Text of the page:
Recipe: Bun Bo Hue

Oxtail and pig’s trotter noodle soup with fragrant lemongrass, beef, banana blossom and hot mint. 


Originates from Hue, The Central Highlands – where my grandmother comes from. Some would favourite this noodle soup over Pho.

This is what my grandmother used to make in Saigon, in the front entrance of our house. It was a time after the war in the late seventies. The communists took away everything anyone had. My uncle had been captured when he tried to escape by boat and was sent to a prison/ concentration camp. My grandparents had to earn enough money to make the visits to bring him food (they only served a spoonful of rice with salt in the camps). The journey was so far and difficult. 

My grandmother cooked and sold bowls of Bun Bo Hue for breakfast. My uncle promised himself that if he would ever leave the camp, he would re pay my grandparents for visiting him every month. After 2 years imprisonment in a tiny cell with 200 others, he was released. Arriving at the house,  no one recognised him. He says it was his gift to be able to perform as a musician and artist what kept him alive in the camp. He then let my grandmother sleep and prepared Bun Bo Hue every morning at 3am in time for breakfast for years to come and she would only serve it to the people who stopped by and ate their breakfast.

You can read more about my uncles’ travels and escape here:
The Monsoon, Bun Bo Hue, Elephant Man & My Uncle Thu
Stories from Uncle Thu, His Escape From Vietnam
Blood Cakes & Banana Blossom


This is my mum’s recipe, which is just as good, will post my grandmother’s another time. (This is without blood-cakes and pigs trotter meat in bowls).

Equipment
Large Soup Pot
Gridell Pan


Ingredients – Serves 6 – 8
Broth

3 litres water
1kg rib beef
500g beef shin/ shank
2 ox tails chucks
2 pigs trotters
1 mooli
1 large onion – charr in a griddle pan with no oil
6 stalks lemongrass – charred in a griddle pan with no oil
40g rock sugar
1 tbs salt
1 tbs shrimp paste
1 tbs pork seasoning
2 tbs fish sauce
½ bulb garlic, finely diced
20g lemongrass finely diced, brown off with garlic
½  tsp chilli powder
½ tbs of anatto powder


Traditional Garnishes – optional, get what you can
banana blossom
hot mint
lime wedges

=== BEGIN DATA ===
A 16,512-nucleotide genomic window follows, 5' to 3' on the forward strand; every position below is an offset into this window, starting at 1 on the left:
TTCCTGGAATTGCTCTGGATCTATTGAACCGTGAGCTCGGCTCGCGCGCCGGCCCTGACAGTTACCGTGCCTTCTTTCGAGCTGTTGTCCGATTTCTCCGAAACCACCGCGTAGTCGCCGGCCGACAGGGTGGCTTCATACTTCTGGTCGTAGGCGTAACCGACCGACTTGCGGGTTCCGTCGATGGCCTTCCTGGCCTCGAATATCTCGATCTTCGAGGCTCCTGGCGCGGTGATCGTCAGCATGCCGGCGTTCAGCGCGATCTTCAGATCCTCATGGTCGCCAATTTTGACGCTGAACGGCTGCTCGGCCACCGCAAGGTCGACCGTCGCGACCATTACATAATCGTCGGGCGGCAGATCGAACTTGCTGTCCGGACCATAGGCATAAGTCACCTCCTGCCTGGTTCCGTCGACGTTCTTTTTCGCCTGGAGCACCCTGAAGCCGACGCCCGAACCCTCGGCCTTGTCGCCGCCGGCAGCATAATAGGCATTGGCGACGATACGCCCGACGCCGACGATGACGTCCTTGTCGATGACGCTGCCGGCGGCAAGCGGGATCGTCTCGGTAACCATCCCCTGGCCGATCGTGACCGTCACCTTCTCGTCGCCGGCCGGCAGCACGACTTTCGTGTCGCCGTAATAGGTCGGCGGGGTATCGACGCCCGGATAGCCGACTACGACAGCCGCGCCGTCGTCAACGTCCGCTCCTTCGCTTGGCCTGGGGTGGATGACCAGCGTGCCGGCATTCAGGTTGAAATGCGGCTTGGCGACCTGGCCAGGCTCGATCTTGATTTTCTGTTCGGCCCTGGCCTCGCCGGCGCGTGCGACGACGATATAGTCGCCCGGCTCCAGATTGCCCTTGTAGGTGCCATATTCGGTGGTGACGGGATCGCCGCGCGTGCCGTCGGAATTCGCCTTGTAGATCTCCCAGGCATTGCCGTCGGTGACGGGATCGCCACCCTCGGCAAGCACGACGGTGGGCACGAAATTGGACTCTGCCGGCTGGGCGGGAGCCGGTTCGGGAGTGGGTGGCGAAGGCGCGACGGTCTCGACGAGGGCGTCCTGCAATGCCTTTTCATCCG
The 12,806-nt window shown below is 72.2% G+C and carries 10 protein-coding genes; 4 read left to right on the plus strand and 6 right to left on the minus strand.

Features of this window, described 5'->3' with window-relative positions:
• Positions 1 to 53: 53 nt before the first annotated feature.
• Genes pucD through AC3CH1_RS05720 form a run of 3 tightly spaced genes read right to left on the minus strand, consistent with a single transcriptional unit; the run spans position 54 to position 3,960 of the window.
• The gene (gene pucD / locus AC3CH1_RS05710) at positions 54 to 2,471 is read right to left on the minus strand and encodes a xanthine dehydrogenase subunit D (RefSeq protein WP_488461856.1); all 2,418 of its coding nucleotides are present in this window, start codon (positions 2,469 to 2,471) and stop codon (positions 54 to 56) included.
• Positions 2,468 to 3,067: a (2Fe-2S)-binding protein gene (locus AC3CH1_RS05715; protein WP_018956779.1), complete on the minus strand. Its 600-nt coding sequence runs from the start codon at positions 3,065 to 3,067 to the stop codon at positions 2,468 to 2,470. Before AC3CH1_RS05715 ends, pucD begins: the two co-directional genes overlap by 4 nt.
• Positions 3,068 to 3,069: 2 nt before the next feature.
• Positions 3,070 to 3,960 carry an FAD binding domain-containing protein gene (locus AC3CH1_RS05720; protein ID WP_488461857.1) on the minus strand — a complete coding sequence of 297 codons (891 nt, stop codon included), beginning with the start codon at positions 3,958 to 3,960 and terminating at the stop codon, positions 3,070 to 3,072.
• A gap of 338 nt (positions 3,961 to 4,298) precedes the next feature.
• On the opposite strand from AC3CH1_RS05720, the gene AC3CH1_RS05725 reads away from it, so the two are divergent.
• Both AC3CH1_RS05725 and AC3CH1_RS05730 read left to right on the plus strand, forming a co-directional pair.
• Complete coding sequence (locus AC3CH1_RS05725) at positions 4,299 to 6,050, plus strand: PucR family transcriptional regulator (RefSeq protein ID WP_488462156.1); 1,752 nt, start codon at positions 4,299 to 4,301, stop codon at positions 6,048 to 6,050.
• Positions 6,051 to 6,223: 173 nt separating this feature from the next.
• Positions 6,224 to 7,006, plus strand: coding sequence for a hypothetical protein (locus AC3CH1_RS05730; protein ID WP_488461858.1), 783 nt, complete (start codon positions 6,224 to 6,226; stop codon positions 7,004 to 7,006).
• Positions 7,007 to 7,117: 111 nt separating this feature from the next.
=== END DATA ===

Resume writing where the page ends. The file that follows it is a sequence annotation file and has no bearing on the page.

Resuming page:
birdseye chilli
coriander – coarsely chopped
spring onions – thinly sliced
thai basil
beansprouts
morning glory
cockscombe mint
perilla mint

Noodles
‘bun hue’ – thick vermicelli
Place in a container, pour on boiling water, place lid on for 20 mins or according to packet instructions. Drain.

To get a clear broth, place all the meat in boiling water with a generous amount of salt. Once the water boils and scum comes to the surface remove from heat and drain. Throw away all the water and wash the meat. Rest.

Meanwhile, clean the pot and bring 3 litres of fresh clean water to the boil.
Add the meat, bones, mooli and 1 tbs salt.
Add the charred onion and the lemongrass stalks to the pot with the rock sugar.
With the lid on, bring the broth to the boil then simmer for 1.5 – 2 hours, removing any scum that surfaces.
Remove the meat from the broth after 1.5 hours. Rest. Slice thinly when at room temperature.

Add 1 tbs shrimp paste to the broth with 1 tbs pork seasoning and 2 tbs fish sauce.

In another pan, add diced garlic with 20g lemongrass finely chopped and brown off with ½  tsp chilli powder. Then pour onto the broth with ½ tbs of anatto powder and simmer

Bring to the boil when ready to serve

Place cooked noodles into a bowl with sliced meat, a generous sprinkle of coriander and spring onions. Garnish with hot mint. Pour on the boiling broth. Always squeeze lime into the soup bowl. The other garnishes should be plated separately and added at the table according to preference.



NOTE: Always use a good quality fish sauce ie. Three Crabs Brand
  • http://www.blogger.com/profile/17252248464524701128 meemalee

    My favourite Vietnamese dish! Love this recipe and I love the stories behind it too.

    Thank you.

  • Anonymous

    I like your blog very much and love to read your family stories. One of the stories reminds me of my time on a little fishing boat and as a refugee in Indonesia. I have admit I did shed tears when I read your uncle story. Back to cooking Bun bo Hue is my favourite soup and my mum always cooks this soup when I come home to Denmark to visit them, I have it for brunch, dinner ….I will try to cook this soup for my English husband and fingers cross it will turn out half as good as my mum’s or yours. Thank for sharing. Thao